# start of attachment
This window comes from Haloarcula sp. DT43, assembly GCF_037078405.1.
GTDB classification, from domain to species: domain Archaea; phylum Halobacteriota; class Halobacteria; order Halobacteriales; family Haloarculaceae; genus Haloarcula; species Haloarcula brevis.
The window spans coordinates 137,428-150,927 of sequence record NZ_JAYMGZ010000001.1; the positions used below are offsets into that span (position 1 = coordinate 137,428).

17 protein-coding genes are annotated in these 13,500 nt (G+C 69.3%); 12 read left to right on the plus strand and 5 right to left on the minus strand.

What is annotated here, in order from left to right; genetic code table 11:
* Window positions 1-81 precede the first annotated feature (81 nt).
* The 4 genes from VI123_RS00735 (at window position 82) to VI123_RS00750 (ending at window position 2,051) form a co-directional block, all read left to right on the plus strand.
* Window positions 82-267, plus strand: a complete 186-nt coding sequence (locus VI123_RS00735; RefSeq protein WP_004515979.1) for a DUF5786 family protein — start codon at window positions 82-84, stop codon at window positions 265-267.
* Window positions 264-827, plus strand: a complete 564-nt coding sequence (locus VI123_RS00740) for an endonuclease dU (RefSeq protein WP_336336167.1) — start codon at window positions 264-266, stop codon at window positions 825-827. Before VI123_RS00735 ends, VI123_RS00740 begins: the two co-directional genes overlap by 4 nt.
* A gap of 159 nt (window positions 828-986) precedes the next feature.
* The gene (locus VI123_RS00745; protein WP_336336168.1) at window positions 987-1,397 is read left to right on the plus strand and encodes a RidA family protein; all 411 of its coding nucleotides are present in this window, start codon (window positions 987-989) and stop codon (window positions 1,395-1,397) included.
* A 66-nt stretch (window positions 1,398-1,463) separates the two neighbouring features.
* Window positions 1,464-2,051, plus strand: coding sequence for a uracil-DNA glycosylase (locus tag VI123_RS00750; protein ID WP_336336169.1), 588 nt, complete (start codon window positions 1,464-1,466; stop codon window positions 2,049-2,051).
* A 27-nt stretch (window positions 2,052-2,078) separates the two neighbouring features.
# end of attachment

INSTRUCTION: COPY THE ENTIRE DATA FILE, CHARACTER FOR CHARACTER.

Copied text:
This window comes from Haloarcula sp. DT43, assembly GCF_037078405.1.
GTDB classification, from domain to species: domain Archaea; phylum Halobacteriota; class Halobacteria; order Halobacteriales; family Haloarculaceae; genus Haloarcula; species Haloarcula brevis.
The window spans coordinates 137,428-150,927 of sequence record NZ_JAYMGZ010000001.1; the positions used below are offsets into that span (position 1 = coordinate 137,428).

17 protein-coding genes are annotated in these 13,500 nt (G+C 69.3%); 12 read left to right on the plus strand and 5 right to left on the minus strand.

What is annotated here, in order from left to right; genetic code table 11:
* Window positions 1-81 precede the first annotated feature (81 nt).
* The 4 genes from VI123_RS00735 (at window position 82) to VI123_RS00750 (ending at window position 2,051) form a co-directional block, all read left to right on the plus strand.
* Window positions 82-267, plus strand: a complete 186-nt coding sequence (locus VI123_RS00735; RefSeq protein WP_004515979.1) for a DUF5786 family protein — start codon at window positions 82-84, stop codon at window positions 265-267.
* Window positions 264-827, plus strand: a complete 564-nt coding sequence (locus VI123_RS00740) for an endonuclease dU (RefSeq protein WP_336336167.1) — start codon at window positions 264-266, stop codon at window positions 825-827. Before VI123_RS00735 ends, VI123_RS00740 begins: the two co-directional genes overlap by 4 nt.
* A gap of 159 nt (window positions 828-986) precedes the next feature.
* The gene (locus VI123_RS00745; protein WP_336336168.1) at window positions 987-1,397 is read left to right on the plus strand and encodes a RidA family protein; all 411 of its coding nucleotides are present in this window, start codon (window positions 987-989) and stop codon (window positions 1,395-1,397) included.
* A 66-nt stretch (window positions 1,398-1,463) separates the two neighbouring features.
* Window positions 1,464-2,051, plus strand: coding sequence for a uracil-DNA glycosylase (locus tag VI123_RS00750; protein ID WP_336336169.1), 588 nt, complete (start codon window positions 1,464-1,466; stop codon window positions 2,049-2,051).
* A 27-nt stretch (window positions 2,052-2,078) separates the two neighbouring features.